Photography: Courtesy Harper/HarperCollins

A British author’s debut novel brings echoes of the American Wild West to the Australian outback.

Up next on the reading queue is the debut novel from Paul Howarth, Only Killers and Thieves, a family saga of revenge set in colonial Australia’s equivalent to the Old West, the unforgiving outback.

Only Killers and Thieves was released earlier this week by publisher Harper/HarperCollins, and it’s already garnered some impressive critical praise. The Library Journal compares it to Cormac McCarthy’s All the Pretty Horses in a starred review, Publishers Weekly calls it a “devastating and impressive debut,” and in its starred review of the book, Kirkus Reviews deploys an adverb that’s always promising when used to characterize how a writer describes brutal subject matter: “unflinchingly.” Laird Hunt, author of The Evening Road, makes a McCarthy comparison, too, saying the book’s characters would be at home in Blood Meridian.

The book begins in 1885, with the McBride family nearing ruination on their drought-stricken land. After the rain finally comes, two brothers, 14-year-old Tommy and 16-year-old Billy, return from swimming in a remote waterhole to discover tragedy. They set out for vengeance with the ruthless landowner who once employed their father, gathering a posse with members of the infamous Queensland Native Police in pursuit of the Aboriginal former employee they believe to be responsible.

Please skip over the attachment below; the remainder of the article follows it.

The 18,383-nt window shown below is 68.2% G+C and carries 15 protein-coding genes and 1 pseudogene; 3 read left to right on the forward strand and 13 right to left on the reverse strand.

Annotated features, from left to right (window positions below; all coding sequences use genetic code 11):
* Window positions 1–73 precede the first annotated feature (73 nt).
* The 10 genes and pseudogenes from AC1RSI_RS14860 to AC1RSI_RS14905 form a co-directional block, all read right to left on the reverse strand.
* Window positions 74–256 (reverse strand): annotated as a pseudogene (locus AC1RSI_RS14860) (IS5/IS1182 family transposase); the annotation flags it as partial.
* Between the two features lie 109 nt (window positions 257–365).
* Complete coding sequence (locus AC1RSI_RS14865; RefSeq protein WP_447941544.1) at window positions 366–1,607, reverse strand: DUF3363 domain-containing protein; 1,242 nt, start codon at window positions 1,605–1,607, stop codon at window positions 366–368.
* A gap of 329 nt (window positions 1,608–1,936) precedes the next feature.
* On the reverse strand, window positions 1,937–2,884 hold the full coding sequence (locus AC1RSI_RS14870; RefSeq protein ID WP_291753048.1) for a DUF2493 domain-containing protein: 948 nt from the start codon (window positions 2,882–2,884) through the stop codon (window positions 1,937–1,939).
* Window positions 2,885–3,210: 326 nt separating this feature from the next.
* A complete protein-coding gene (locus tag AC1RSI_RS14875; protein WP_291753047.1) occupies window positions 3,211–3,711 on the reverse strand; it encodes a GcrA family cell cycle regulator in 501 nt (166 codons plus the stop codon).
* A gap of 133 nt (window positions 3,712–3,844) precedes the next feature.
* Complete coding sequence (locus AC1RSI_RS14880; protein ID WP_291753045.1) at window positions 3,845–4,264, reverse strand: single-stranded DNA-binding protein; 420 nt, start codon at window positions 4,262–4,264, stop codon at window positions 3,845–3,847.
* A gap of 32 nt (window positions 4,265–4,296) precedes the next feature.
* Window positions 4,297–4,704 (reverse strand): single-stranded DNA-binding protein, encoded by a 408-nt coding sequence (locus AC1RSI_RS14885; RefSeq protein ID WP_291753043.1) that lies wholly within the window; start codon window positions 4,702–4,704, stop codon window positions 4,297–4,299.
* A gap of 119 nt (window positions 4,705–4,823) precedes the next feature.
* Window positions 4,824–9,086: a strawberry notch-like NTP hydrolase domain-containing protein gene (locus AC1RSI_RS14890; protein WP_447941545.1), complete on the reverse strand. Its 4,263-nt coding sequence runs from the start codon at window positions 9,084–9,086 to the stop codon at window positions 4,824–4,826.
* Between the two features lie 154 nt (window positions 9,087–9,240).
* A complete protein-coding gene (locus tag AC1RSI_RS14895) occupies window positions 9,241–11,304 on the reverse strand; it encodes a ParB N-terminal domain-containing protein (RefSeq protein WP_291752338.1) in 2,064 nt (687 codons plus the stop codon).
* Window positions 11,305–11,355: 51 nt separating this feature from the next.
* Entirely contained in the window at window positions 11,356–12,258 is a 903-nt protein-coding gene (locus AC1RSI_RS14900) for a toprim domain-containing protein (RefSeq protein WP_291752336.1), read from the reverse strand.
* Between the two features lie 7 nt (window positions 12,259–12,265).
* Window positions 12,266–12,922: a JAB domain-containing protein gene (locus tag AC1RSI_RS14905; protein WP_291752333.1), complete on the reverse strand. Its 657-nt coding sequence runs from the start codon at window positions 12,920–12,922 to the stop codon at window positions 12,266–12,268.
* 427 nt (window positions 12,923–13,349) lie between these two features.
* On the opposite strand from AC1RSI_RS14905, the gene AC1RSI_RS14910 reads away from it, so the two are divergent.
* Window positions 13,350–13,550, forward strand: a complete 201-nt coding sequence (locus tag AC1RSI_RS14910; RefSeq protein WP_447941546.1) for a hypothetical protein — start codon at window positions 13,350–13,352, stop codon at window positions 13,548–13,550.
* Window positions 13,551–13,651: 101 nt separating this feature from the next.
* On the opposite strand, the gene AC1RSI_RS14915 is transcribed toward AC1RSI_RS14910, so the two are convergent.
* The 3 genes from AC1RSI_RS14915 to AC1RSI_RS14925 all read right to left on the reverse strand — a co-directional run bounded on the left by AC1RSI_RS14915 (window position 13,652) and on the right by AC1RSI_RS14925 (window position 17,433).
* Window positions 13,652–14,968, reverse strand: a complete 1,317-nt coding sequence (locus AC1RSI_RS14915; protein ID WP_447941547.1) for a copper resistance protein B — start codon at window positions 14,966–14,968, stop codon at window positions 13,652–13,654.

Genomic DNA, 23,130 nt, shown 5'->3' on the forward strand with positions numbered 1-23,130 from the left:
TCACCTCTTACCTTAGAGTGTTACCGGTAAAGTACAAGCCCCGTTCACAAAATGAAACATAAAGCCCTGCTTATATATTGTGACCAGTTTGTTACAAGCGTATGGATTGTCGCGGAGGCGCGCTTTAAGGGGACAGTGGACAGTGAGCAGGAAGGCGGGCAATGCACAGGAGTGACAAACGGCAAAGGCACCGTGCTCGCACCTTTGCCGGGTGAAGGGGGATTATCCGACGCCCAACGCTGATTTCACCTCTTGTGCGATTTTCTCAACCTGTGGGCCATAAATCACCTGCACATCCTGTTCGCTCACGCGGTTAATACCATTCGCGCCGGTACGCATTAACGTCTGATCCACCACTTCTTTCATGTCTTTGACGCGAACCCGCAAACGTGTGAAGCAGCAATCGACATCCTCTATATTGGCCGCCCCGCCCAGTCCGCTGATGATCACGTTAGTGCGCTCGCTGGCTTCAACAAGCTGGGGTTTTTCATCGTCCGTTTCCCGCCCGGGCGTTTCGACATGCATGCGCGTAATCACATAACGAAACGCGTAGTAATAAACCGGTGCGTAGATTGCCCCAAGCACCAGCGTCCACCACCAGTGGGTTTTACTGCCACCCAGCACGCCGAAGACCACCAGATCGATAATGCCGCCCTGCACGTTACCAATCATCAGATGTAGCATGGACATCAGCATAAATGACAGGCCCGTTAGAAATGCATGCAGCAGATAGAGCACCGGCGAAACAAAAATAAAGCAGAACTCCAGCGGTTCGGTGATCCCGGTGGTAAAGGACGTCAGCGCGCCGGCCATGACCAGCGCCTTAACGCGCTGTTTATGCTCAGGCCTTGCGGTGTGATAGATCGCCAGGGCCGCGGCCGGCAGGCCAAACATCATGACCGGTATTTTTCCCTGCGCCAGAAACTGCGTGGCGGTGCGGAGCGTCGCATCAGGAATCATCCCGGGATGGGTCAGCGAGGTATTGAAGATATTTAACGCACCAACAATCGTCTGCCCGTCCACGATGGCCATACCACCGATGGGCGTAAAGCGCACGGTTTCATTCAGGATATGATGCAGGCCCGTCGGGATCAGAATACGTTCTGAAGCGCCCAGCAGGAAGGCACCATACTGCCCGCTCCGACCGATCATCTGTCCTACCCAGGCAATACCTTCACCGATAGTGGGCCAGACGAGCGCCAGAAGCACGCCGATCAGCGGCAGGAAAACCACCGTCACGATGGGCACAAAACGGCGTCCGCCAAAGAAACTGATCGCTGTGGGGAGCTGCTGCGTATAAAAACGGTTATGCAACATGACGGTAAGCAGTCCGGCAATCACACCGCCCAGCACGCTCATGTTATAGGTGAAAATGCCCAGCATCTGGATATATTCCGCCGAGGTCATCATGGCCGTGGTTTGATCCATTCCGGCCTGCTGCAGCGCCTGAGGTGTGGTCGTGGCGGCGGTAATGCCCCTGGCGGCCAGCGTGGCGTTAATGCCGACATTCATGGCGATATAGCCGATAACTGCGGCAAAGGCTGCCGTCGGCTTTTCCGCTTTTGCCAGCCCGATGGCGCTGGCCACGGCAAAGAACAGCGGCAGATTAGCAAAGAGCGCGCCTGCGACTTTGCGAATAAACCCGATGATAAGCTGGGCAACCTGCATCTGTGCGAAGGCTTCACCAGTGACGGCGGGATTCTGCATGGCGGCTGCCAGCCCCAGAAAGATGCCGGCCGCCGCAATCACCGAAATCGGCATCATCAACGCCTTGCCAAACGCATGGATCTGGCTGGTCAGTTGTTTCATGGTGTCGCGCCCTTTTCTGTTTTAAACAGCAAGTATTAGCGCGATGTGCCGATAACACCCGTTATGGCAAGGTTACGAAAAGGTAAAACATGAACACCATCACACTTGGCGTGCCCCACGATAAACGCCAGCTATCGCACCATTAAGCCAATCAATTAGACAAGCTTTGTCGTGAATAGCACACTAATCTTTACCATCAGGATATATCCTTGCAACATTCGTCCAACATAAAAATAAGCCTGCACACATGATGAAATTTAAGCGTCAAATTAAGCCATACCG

In a “behind the book” note included in the PR material HarperCollins sent with a copy of the novel, Howarth says he was inspired when he read about the Queensland Native Police, a branch of law enforcement tasked with “dispersing” Australia’s Aboriginal people from white land, “across an ever-expanding frontier” — an attitude toward Indigenous people that’s all too familiar to anyone with even a passing knowledge of American history. After years of living in Australia and traveling across the country, Howarth set out to explore how a child could grow up “good” in such a brutal time and place.

All characters in the book are fictional, but the setting brings to mind our April 2016 story on Australian cattle king Sidney Kidman.

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